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The way things were. (Airport Security 1973) Photo courtesy of Hunter-Desportes

Fullerton police officer Kelly Janeth Mejia apparently has her own idea of what ‘lost and found’ means.

On May 2nd, she was arrested at the Miami International Airport for stealing another traveler’s iPad while going through the TSA checkpoint. Surveillance video captured her swiping the device from another bin and stuffing it into her carry-on.

Mejia has pleaded not guilty to the charge of third-degree grand theft and will go to court on August 29th. In a written statement, the officer claims not to have seen who placed the iPad in the bin, stating she picked it up as “found property.”

Putting that B.S. aside, the troubling thing here is that this situation is a double-whammy: a police officer stealing while surrounded by security officials who are supposed to be keeping us safe (although many argue their methods do no such thing).

It’s unsurprising that spreading all your belongings out among several bins and losing sight of them while you get patted down and scanned leads to thievery. What makes it particularly frustrating is that often it’s the TSA worker rather than your fellow traveler who has the slippery fingers.

Like Pythias Brown, one of Newark International’s TSA workers who spent a year swiping and selling, “earning” him a total of around $400,000. Or Karla Renee Morgan, a screener at Houston’s Intercontinental Airport who was busted pocketing a wallet with $1,000 cash in a sting operation. In fact, since 9/11 around 500 TSA employees have been fired for theft.

Minimize risk of TSA theft

It’s hard not to lose your shit with the TSA, and I think the double meaning there is clear. But there are a few steps you can take to minimize the risk of someone making off with your laptop while you’re virtually naked on a scanner.

1. Buddy up. If you’re traveling with someone, stagger yourselves so there’s another traveler or two between you. Watch your buddy’s stuff while he’s getting scanned and vice versa.

2. Empty your pockets. Put the belt, jewelry, watch, coins, chapstick and whatever else in your carry-on, where it’s (ideally) a bit safer than rattling around loose in a bin.

3. Make a list. Include every single item in your suitcase, with a big empty checkbox next to each one. Place it in your suitcase in a way that ensures it’ll be the first thing the TSA employee sees when he opens your bag. Even if it doesn’t act as a deterrent by showcasing your anal retentiveness, if something is swiped you’ll find out ASAP when you check the list right outside of the checkpoint (rather than when you get to your final destination).

4. Don’t overpack. I’m a light packer, but when I see a little extra room or an empty pocket I tend to cram in whatever I can fit. The more stuff you bring, the more bins you take up and the harder it is to keep your eye on everything. When you’re packing for your trip, spread it all out on your bed like you would on the conveyor belt and weed out what you don’t need.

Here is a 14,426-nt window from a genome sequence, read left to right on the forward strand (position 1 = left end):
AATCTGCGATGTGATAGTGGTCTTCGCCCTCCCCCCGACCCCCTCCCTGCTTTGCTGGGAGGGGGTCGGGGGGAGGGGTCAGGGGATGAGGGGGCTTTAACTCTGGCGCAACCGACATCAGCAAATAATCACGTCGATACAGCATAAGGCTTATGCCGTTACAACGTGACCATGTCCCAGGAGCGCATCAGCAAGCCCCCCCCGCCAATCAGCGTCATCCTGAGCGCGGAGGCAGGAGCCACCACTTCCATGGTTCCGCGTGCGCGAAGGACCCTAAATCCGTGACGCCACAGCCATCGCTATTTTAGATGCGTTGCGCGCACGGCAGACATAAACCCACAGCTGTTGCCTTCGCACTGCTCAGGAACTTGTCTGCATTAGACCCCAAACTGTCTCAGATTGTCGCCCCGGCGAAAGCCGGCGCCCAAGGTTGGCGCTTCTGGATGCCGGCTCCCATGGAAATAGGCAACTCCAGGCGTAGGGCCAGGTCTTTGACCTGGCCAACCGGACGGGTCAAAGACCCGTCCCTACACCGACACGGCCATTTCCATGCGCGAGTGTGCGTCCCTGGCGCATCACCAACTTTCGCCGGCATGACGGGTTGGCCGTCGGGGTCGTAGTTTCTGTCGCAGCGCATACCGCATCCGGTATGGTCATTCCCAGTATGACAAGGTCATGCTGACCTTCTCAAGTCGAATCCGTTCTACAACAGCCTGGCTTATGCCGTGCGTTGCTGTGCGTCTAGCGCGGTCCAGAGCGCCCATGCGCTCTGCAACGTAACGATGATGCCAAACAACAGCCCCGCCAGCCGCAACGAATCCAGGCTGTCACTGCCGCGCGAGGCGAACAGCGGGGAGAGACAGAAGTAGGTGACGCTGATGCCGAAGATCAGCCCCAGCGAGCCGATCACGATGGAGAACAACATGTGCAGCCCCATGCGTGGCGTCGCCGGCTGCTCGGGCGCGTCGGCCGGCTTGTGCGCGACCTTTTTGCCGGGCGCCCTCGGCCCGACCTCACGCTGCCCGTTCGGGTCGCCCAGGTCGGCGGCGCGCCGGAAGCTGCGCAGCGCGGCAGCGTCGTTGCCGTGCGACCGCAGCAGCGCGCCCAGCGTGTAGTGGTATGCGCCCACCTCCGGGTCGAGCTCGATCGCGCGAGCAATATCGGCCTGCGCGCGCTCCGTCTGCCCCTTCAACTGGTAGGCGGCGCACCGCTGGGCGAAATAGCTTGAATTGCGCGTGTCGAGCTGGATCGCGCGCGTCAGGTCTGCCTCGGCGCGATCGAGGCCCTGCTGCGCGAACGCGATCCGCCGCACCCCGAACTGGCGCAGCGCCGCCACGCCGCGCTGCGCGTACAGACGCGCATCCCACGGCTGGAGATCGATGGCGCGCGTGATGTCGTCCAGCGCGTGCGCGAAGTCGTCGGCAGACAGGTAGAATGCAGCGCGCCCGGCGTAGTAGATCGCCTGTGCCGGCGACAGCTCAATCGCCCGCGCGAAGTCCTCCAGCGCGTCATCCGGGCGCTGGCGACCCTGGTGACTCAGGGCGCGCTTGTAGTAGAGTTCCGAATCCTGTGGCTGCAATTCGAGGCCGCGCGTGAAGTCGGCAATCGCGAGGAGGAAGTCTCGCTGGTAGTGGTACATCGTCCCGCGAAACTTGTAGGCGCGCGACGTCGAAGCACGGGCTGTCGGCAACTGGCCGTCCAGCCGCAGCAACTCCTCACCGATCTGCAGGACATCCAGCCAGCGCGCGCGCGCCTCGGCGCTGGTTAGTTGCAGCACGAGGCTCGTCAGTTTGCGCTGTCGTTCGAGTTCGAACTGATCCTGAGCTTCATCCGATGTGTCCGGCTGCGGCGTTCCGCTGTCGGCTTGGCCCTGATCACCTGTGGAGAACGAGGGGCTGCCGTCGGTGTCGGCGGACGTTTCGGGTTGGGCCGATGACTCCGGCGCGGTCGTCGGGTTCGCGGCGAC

5. Take your time. It’s almost impossible not to feel rushed at security checkpoints, and in my experience TSA employees only add to the frantic atmosphere. Moving at a glacier’s pace would be rude, but it’s okay to slow down a little and pay attention to where you’re putting what. Is your wallet in a bin or in your backpack? Did you cram your passport in your laptop bag or your purse?

Worst case scenario

Despite all your caution, it’s possible you may lose something going through TSA checkpoint. Before you panic, TSA actually offers several tips on their blog on how to handle this situation.

1. Check for all of your belongings before you leave the checkpoint area. That list back in #3 comes in handy here.

2. Find the nearest law enforcement official in the terminal and file a police report immediately.

3. File two claims – one with the TSA and one with the airline. According to the TSA, “we analyze this data and if we see a trend at a particular airport, we are in a better position to investigate further.”

4. Check lost and found. Good samaritans do exist; your phone may have slipped out of your bag when you were digging around for your passport. Just because it’s gone doesn’t mean it was stolen.

All of these tips are hard to implement if you’re at checkpoint and they’ve just announced your flight is boarding. Getting to the airport well ahead of time is arguably the most important thing you can do to ensure safe travels.

And as for not losing your mental shit with TSA – hey, airports have happy hours for a reason.

Travel Safety

 

About The Author

Michelle Schusterman

Michelle is a musician, writer, and teacher just trying to see the world while doing what she loves for a living. She's taught ESL in Salvador, Brazil and kindergarten in Suwon, Korea, and now she's a full-time freelance writer living in Seattle (just to keep the city alliteration going). She'll try pretty much any food once and believes coffee is its own food group.

  • Fed-up American

    Here’s a better idea: refuse to put up with the TSA’s bullshit.  Boycott air travel until this nonsense masquerading as “security” is dropped and actual effective measures are taken.
     

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